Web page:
• The parent tier-0 gateway needs to be created before the tier-0 VRF gateway instance.
  • The parent tier-0 gateway needs to have an external interface before you create an external interface on the tier-0 VRF gateway.
  • VLAN tagging (802.1q) is used to differentiate traffic among VRFs. The external interface on tier-0 VRF gateway needs to be connected to a trunk segment with the corresponding access VLAN ID defined in the segment VLAN range.


  1. With admin privileges, log in to NSX Manager.
  2. Configure the VLAN trunk segment.
    1. Select Networking > Segments.
    2. Click Add Segments.
    3. Enter a name for the segment.
    4. In Connected Gateway, set the type of connectivity for the segment as None.
    5. Select a VLAN transport zone.
    6. Expand the Additional Settings category.
    7. In VLAN, enter a list or range of VLAN IDs allowed in the trunk segment.
    8. Click Save.
  3. Create the parent tier-0 gateway.
    The parent tier-0 gateway needs to be created before the tier-0 VRF gateway instance. For more information about configuring a tier-0 gateway, see Add an NSX Tier-0 Gateway.
  4. Create the tier-0 VRF gateway.
    1. Select Networking > Tier-0 Gateway.
    2. Click Add Gateway > VRF.
    3. Enter a name for the gateway.
    4. Select a tier-0 gateway in Connect to Tier-0 Gateway.
      Note: Some advanced configurations are inherited from the parent tier-0, such as HA mode, edge cluster, internal transit subnet, T0-T1 transit subnets.
    5. Click VRF Settings.
      Note: The VRF settings are optional for regular VRF-Lite deployments, but are mandatory for EVPN use cases. For EVPN use cases, see Ethernet VPN (EVPN).
    6. Under L3 VRF Settings, specify a Route Distinguisher.
      If the connected tier-0 gateway has RD Admin Address configured, the Route Distinguisher is automatically populated. Enter a new value if you want to override the assigned Route Distinguisher.
    7. Click Save and then Yes to continue configuring the VRF gateway.
  5. Configure the external interfaces on the VRF gateway.
    1. Expand the Interfaces and GRE Tunnels category.
    2. In External and Service Interfaces, click Set or the hyperlinked number.
    3. Click Add Interface.
    4. Enter a name for the interface.
    5. Enter the IP address and mask for the external interface.
    6. In Type, select External.
    7. In Connected To(Segment), select the trunk segment created from Step 2.
    8. Select an edge node.
    9. Enter the Access VLAN ID from the list as configured for the segment.
    10. Click Save and then Close.
  6. Configure BGP neighbor for VRF-Lite.
    1. Click BGP.
    2. Click the BGP toggle to enable BGP.
    3. Enter Local AS number.
      Note: Leave this field blank to inherit the Local AS number from the parent tier-0 gateway.

      You can configure the other advanced BGP settings such as ECMP.

    4. In the BGP Neighbors field, click Set > Add BGP Neighbor.
    5. Enter the neighbor IP address.
    6. Enable BFD if required.
    7. Enter the Remote AS number of the neighbor.
    8. Enter the source IP address.
      There should be one or more addresses of created external interfaces or loopback.
    9. Under Route Filter, click Set > Add Route Filter to enable IP Address Family, filters based on prefix lists, and maximum routes received from the BGP neighbor.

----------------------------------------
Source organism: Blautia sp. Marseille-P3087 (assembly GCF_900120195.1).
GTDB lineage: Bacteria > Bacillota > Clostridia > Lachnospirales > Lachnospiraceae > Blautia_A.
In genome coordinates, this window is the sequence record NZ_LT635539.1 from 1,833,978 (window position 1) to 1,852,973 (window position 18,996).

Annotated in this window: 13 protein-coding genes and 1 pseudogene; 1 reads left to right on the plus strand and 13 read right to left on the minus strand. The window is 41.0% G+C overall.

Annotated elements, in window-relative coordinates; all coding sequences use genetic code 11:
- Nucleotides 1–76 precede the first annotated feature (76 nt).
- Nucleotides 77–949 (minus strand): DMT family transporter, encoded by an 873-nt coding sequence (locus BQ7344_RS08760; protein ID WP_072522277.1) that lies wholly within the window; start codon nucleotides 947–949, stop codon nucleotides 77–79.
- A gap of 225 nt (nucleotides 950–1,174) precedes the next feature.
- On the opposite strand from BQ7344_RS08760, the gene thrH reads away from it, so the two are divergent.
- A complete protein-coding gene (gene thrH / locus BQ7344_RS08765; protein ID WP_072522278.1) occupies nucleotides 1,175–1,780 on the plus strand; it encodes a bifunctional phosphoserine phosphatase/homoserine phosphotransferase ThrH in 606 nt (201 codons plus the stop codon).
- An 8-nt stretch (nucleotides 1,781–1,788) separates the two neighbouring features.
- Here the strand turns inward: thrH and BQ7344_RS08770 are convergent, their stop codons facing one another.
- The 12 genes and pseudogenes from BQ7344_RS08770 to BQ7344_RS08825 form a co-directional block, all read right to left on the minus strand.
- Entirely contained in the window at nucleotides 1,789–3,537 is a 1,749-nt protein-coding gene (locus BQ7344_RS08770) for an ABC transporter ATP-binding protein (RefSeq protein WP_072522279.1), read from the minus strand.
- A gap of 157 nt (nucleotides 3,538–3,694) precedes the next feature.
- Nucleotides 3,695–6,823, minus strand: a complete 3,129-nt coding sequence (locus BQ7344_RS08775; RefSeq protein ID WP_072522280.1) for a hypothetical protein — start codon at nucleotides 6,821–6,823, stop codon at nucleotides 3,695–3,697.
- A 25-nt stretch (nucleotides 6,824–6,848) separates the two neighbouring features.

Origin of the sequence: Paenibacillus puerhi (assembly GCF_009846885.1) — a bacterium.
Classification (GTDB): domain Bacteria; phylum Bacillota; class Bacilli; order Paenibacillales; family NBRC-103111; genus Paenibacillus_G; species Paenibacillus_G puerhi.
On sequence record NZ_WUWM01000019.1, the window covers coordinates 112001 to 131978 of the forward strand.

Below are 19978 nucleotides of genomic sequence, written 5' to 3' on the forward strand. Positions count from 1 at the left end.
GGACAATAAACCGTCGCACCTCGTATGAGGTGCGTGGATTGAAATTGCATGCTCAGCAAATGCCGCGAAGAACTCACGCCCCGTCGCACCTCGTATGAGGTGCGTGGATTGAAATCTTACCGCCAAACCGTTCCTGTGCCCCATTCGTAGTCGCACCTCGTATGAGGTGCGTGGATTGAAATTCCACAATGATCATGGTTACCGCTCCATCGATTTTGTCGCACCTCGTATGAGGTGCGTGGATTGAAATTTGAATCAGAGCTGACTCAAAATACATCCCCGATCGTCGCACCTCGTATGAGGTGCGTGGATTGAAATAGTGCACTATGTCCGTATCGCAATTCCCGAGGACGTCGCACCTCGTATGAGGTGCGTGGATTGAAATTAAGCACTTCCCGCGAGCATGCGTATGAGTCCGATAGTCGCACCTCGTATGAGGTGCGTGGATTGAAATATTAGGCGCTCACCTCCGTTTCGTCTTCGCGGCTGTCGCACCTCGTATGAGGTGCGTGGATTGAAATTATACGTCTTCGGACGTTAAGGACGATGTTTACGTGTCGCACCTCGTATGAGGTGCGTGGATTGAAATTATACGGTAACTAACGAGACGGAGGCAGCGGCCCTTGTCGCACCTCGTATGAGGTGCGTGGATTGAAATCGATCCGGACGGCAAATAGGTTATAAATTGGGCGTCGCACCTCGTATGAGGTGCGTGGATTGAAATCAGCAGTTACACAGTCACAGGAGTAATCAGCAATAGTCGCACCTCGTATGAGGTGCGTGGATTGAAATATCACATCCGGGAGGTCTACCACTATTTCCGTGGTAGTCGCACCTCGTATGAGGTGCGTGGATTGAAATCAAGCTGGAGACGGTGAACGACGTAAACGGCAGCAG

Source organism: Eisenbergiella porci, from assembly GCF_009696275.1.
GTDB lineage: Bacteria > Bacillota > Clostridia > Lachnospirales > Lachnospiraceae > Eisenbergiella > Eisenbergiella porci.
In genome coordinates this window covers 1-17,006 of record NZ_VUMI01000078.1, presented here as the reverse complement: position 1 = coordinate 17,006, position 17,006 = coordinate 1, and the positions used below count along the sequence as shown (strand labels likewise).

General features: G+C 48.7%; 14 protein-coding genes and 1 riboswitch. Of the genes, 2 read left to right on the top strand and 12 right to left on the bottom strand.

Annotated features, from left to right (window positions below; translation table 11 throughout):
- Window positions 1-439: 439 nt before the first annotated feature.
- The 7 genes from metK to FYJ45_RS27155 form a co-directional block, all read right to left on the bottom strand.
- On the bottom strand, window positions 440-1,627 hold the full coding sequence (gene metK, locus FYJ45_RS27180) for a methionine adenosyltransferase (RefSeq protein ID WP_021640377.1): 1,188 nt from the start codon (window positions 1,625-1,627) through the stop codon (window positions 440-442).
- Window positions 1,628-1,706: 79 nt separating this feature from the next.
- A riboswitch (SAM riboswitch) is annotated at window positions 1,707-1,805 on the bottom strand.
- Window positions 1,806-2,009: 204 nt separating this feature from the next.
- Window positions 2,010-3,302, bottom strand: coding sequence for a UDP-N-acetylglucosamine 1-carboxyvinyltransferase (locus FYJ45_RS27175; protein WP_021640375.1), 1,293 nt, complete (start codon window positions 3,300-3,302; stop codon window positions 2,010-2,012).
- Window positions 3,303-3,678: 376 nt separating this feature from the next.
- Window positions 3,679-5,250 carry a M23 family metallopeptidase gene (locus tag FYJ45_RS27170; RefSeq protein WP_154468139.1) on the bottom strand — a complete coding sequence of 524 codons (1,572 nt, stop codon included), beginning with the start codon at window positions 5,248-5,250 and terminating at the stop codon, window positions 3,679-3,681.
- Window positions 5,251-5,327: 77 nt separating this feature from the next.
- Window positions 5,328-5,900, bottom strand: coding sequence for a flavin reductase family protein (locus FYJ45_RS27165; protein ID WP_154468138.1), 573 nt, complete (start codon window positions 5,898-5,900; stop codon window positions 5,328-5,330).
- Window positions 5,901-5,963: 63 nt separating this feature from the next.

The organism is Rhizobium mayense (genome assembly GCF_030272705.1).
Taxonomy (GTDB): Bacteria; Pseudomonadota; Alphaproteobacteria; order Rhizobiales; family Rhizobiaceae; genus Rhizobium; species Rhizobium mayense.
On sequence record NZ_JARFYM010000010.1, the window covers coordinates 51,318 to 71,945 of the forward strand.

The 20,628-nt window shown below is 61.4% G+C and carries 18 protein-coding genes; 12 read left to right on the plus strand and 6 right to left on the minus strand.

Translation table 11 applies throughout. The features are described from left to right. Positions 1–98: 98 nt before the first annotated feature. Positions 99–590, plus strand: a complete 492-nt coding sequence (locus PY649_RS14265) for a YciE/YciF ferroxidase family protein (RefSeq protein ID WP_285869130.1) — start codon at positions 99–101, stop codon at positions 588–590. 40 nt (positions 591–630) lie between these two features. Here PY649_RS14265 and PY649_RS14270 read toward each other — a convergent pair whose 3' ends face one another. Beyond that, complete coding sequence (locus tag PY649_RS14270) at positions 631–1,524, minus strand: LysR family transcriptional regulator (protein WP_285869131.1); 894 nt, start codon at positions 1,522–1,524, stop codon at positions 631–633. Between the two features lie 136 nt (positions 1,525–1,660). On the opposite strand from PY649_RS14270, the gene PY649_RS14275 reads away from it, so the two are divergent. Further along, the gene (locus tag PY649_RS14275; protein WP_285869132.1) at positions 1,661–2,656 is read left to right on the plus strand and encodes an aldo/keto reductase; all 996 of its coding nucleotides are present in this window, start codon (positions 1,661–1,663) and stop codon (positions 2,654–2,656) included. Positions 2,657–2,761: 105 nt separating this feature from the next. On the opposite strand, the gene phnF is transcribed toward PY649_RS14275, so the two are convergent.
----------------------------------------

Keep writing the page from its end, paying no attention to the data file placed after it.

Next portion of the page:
10. Enable or disable the Allowas-in feature.
      This is disabled by default. With this feature enabled, BGP neighbors can receive routes with the same AS, for example, when you have two locations interconnected using the same service provider. This feature applies to all the address families and cannot be applied to specific address families.
    11. In the Source Addresses field, you can select a source address to establish a peering session with a neighbor using this specific source address. If you do not select any, the gateway will automatically choose one.
    12. Enter a value for Max Hop Limit.
    13. In the Graceful Restart field, you can optionally select Disable, Helper Only, or Graceful Restart and Helper.
      Note: For EVPN, only the Helper Only mode is supported.
    14. Enable Configure Neighbor Local AS if required.
      • Choose 'Yes' if you want to override the Local AS number for this neighbor
      • Choose 'No' if you do not want to override the Local AS number for this neighbor
      Note: Neighbor Local AS and AS Path Modifier fields appear after you enable Configure Neighbor Local AS.
    15. Enter the replaced local AS number, which you want to override the Local AS number for this neighbor, in Neighbor Local AS.
    16. Choose the AS path option in AS Path Modifier:
      • Default: BGP prepends neighbor's local AS value to the AS path for both outgoing and incoming route advertisements from the peer neighbor. You can modify the default prepend action on the AS path in both inbound and outbound direction.
      • No Prepend: The local router does not prepend the incoming advertisement from the peer with neighbor's local AS. The advertised AS path only prepends the BGP local AS of the router.
      • No Prepend Replace AS: The local routes are advertised with the neighbor's local AS instead of the BGP's local AS to peer router.
    17. Click Add and then Apply.
    18. Click Save and then Close.
  7. Re-distribute the routes in the VRF gateway and announce to the BGP neighbors.
    1. Click Route Re-distribution.
    2. In the Route Re-distribution field, click Set > Add Route Re-distribution.
    3. Enter a name for the redistribution policy.
    4. Click Set to select available sources, such as tier-0 connected interfaces and segments and then click Apply.
    5. Click Add and then click Apply.
  8. Make sure that your segments or tier-1 gateways are connected to the tier-0 VRF gateway.